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Robert B. Fleming


Robert Fleming is a Fellow of both the American College of Trust and Estate Counsel and the National Academy of Elder Law Attorneys. He has been certified as a Specialist in Estate and Trust Law by the State Bar of Arizona‘s Board of Legal Specialization, and he is also a Certified Elder Law Attorney by the National Elder Law Foundation. Robert has a long history of involvement in local, state and national organizations. He is most proud of his instrumental involvement in the Special Needs Alliance, the premier national organization for lawyers dealing with special needs trusts and planning.

Robert has two adult children, two young grandchildren and a wife of over fifty years. He is devoted to all of them. He is also very fond of Rosalind Franklin (his office companion corgi), and his homebound cat Muninn. He just likes people, their pets and their stories.

Elizabeth N.R. Friman


Elizabeth Noble Rollings Friman is a principal and licensed fiduciary at Fleming & Curti, PLC. Elizabeth enjoys estate planning and helping families navigate trust and probate administrations. She is passionate about the fiduciary work that she performs as a trustee, personal representative, guardian, and conservator. Elizabeth works with CPAs, financial professionals, case managers, and medical providers to tailor solutions to complex family challenges. Elizabeth is often called upon to serve as a neutral party so that families can avoid protracted legal conflict. Elizabeth relies on the expertise of her team at Fleming & Curti, and as the Firm approaches its third decade, she is proud of the culture of care and consideration that the Firm embodies. Finding workable solutions to sensitive and complex family challenges is something that Elizabeth and the Fleming & Curti team do well.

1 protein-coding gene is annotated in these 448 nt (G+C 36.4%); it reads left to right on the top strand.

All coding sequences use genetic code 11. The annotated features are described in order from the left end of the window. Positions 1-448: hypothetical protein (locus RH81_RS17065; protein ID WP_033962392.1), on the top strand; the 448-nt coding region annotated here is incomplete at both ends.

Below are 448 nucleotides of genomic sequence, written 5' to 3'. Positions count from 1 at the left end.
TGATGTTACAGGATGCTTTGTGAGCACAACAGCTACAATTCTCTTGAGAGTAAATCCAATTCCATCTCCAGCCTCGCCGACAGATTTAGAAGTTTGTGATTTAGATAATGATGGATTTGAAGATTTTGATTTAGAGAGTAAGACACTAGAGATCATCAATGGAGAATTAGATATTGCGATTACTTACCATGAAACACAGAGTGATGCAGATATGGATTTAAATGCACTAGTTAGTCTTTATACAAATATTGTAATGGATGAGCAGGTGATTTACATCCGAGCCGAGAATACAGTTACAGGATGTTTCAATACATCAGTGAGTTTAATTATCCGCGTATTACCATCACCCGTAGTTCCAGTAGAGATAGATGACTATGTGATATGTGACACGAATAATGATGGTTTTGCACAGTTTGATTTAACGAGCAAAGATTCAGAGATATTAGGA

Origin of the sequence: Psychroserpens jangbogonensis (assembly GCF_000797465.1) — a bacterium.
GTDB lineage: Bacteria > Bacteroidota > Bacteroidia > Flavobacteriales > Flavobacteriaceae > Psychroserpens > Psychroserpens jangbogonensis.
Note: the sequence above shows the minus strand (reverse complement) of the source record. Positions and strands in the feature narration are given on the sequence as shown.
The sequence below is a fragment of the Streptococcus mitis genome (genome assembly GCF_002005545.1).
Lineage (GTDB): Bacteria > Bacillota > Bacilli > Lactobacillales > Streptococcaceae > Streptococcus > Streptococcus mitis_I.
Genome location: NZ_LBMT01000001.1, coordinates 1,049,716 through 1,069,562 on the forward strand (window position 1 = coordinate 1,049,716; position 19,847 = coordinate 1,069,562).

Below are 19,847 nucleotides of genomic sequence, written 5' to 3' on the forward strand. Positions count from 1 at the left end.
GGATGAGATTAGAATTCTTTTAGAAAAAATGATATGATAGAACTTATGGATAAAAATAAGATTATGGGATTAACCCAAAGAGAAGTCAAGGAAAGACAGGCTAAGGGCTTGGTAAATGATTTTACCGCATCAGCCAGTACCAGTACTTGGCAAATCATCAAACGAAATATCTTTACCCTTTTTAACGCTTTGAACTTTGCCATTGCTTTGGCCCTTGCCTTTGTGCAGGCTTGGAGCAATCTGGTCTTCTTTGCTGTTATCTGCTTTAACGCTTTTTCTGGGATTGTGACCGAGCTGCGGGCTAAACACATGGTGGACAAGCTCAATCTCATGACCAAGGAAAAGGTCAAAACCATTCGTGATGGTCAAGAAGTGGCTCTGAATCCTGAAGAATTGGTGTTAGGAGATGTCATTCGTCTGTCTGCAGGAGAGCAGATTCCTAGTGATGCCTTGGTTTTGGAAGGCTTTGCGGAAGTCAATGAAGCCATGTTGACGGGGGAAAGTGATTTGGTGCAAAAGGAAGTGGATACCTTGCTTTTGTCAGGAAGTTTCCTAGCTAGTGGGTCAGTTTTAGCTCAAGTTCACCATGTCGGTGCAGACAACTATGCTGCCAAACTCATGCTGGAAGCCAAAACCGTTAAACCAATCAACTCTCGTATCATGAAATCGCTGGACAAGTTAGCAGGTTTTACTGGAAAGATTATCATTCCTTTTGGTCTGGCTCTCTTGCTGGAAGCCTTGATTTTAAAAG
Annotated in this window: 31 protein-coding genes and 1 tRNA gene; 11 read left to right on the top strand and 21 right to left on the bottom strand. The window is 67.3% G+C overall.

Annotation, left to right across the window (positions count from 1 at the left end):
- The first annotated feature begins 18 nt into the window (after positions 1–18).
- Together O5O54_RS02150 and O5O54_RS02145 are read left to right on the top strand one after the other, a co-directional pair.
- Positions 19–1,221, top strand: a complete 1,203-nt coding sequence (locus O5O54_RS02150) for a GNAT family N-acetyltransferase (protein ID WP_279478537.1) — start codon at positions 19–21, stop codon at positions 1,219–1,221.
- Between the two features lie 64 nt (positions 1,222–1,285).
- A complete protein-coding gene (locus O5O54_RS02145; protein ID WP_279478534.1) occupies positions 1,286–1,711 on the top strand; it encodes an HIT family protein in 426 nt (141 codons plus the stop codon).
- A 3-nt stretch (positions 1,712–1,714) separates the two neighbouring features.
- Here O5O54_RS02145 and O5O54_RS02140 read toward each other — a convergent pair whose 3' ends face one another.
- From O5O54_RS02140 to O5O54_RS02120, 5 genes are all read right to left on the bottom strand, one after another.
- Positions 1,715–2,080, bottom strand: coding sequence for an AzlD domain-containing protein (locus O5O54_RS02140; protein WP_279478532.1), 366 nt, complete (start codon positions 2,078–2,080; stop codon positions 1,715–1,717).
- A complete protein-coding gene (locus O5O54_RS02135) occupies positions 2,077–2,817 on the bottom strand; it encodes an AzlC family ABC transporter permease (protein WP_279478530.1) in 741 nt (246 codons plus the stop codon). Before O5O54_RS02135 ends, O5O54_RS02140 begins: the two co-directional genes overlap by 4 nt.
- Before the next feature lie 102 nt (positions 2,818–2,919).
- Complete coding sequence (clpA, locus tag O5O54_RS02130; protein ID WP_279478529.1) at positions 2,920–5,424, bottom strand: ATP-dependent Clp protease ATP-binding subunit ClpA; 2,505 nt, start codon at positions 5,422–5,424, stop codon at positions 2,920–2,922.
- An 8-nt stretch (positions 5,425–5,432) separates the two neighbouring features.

Amy F. Matheson


Amy Farrell Matheson has worked as an attorney at Fleming & Curti since 2006. A member of the Southern Arizona Estate Planning Council, she is primarily responsible for estate planning and probate matters.

Amy graduated from Wellesley College with a double major in political science and English. She is an honors graduate of Suffolk University Law School and has been admitted to practice in Arizona, Massachusetts, New York, and the District of Columbia.

Prior to joining Fleming & Curti, Amy worked for American Public Television in Boston, and with the international trade group at White & Case, LLP, in Washington, D.C.

Amy’s husband, Tom, is an astronomer at NOIRLab and the Head of Time Domain Services, whose main project is ANTARES. Sadly, this does not involve actual time travel. Amy’s twin daughters are high school students; Finn, her Irish Red and White Setter, remains a puppy at heart.

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Matthew M. Mansour


Matthew is a law clerk who recently earned his law degree from the University of Arizona James E. Rogers College of Law. His undergraduate degree is in psychology from the University of California, Santa Barbara. Matthew has had a passion for advocacy in the Tucson community since his time as a law student representative in the Workers’ Rights Clinic. He also has worked in both the Pima County Attorney’s Office and the Pima County Public Defender’s Office. He enjoys playing basketball, caring for his cat, and listening to audiobooks narrated by the authors.